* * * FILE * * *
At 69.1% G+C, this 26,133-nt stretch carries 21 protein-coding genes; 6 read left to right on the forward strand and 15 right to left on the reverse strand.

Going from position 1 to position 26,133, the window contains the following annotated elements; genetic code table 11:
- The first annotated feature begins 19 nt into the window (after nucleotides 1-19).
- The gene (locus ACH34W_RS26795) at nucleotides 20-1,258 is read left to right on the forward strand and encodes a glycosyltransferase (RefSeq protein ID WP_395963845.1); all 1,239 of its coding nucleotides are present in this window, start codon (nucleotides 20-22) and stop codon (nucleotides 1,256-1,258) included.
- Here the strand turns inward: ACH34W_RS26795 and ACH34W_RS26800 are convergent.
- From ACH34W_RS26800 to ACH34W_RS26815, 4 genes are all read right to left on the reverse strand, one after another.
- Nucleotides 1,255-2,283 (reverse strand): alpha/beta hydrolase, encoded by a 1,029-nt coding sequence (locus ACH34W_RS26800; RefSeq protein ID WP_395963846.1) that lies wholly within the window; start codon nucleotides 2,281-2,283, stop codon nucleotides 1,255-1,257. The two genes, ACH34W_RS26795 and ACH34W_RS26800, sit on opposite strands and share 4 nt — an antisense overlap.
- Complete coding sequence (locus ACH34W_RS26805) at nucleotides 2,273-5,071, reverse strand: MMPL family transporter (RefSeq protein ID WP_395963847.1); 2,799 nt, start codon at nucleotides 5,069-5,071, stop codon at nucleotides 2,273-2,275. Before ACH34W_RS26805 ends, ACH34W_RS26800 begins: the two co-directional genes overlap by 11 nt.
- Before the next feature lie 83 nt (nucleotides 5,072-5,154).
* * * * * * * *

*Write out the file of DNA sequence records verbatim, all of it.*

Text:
At 69.1% G+C, this 26,133-nt stretch carries 21 protein-coding genes; 6 read left to right on the forward strand and 15 right to left on the reverse strand.

Going from position 1 to position 26,133, the window contains the following annotated elements; genetic code table 11:
- The first annotated feature begins 19 nt into the window (after nucleotides 1-19).
- The gene (locus ACH34W_RS26795) at nucleotides 20-1,258 is read left to right on the forward strand and encodes a glycosyltransferase (RefSeq protein ID WP_395963845.1); all 1,239 of its coding nucleotides are present in this window, start codon (nucleotides 20-22) and stop codon (nucleotides 1,256-1,258) included.
- Here the strand turns inward: ACH34W_RS26795 and ACH34W_RS26800 are convergent.
- From ACH34W_RS26800 to ACH34W_RS26815, 4 genes are all read right to left on the reverse strand, one after another.
- Nucleotides 1,255-2,283 (reverse strand): alpha/beta hydrolase, encoded by a 1,029-nt coding sequence (locus ACH34W_RS26800; RefSeq protein ID WP_395963846.1) that lies wholly within the window; start codon nucleotides 2,281-2,283, stop codon nucleotides 1,255-1,257. The two genes, ACH34W_RS26795 and ACH34W_RS26800, sit on opposite strands and share 4 nt — an antisense overlap.
- Complete coding sequence (locus ACH34W_RS26805) at nucleotides 2,273-5,071, reverse strand: MMPL family transporter (RefSeq protein ID WP_395963847.1); 2,799 nt, start codon at nucleotides 5,069-5,071, stop codon at nucleotides 2,273-2,275. Before ACH34W_RS26805 ends, ACH34W_RS26800 begins: the two co-directional genes overlap by 11 nt.
- Before the next feature lie 83 nt (nucleotides 5,072-5,154).